The MMR vaccine was introduced in 1971. It was most commonly given as a single vaccination from 1971–1978 and two -dose vaccinations of 1979. Thus, most people 42–49 years would likely have had at least one MMR vaccination and those 41 years and younger two MMR vaccinations. This vaccine history may be a probable reason for a COVID-19 death rate pivot point close to age 50. The fact that people aged 40–49 has a marginally higher death rate than those under 40, may be due to the fact that they have received only a single (measles-rubella containing vaccines) MRCV dose [14]. It seems that countries with vaccination programs established in recent decades( like Italy, France, and United kingdom) appear to show the lowest incidence of death from COVID-19 [14] National measles–rubella vaccination campaign was performed in December 2003 in Iran on aged 5–25 years (people under 44 years old at the end of 2021 [15].

In general, researchers have had different views on the relationship between MRCV and COVID -19 disease; some of them have mentioned the cumulative and nonspecific effect of vaccines reduces the severity of the disease [1, 11, 16, 17].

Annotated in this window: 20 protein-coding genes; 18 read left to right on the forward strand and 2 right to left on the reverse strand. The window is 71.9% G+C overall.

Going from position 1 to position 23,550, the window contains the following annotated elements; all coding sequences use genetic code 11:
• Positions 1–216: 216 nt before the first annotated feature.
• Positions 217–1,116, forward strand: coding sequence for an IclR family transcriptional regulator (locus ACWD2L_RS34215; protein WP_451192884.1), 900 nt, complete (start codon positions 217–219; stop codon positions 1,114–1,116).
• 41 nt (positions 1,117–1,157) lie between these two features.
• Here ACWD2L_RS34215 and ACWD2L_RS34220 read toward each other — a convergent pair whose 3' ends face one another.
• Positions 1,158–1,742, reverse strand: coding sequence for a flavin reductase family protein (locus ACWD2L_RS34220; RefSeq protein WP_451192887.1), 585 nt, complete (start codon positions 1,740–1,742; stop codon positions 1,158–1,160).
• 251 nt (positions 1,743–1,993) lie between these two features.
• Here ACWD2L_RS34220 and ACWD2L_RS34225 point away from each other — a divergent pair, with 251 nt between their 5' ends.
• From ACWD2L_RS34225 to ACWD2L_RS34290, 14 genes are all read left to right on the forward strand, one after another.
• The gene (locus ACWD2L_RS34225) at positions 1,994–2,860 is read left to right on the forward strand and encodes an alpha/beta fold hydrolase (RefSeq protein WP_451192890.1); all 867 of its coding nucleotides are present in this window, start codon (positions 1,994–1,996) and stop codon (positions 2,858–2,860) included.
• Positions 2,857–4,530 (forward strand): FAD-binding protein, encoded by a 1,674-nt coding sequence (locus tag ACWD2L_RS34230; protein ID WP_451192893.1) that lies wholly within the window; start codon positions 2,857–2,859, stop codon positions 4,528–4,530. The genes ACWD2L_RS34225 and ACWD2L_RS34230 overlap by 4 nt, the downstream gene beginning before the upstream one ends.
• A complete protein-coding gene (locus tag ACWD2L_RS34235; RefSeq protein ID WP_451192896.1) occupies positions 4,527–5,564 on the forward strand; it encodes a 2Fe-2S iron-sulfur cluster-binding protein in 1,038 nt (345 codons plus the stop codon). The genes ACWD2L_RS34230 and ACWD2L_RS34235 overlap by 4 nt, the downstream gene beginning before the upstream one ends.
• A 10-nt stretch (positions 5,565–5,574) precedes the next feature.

Some others have documented the independent effect of a specific vaccine such as measles, mumps or rubella or even bacille Calmette-Guerin (BCG) on severity and fatality of COVID-19 disease [5, 17,18,19,20], and some other researchers have generally rejected the effect of live vaccines other than the specific COVID-19 vaccine [21,22,23].

There are many ambiguities in this regard, while so far the majority of limited studies have evaluated the effectiveness of the MRCV, identifying the immune pattern (nonspecific or specific) created against to Coronavirus, and its use in disease management can help eliminate the disease.

In this study, we aimed to investigate the correlation between rubella immunoglobulin G (IGG) titer and the severity of COVID-19 disease and role of COVID-19 vaccine in this correlation regardless of MRCV history.


This was a cross-sectional study and sampling was conducted prospectively, from September, 2021, to December, 2021. All patients were recruited from Imam Khomeini Hospital complex (IKHC) Tehran (capital of Iran).Informed consent was obtained from all subjects. This study was approved by the Ethics Committee (IR.TUMS.IKHC.REC.1400.112). All methods were performed in accordance with the declarations of Helsinki.

The target sample size of 46 was calculated assuming a 0.42 correlation between rubella IGG titer and COVID-19 severity, 5% probability of type I error, and 20% probability of type II error. (Based on the proportional allocation method; 10 patients from intensive care units (ICU) and 36 patients from Corona ward were selected.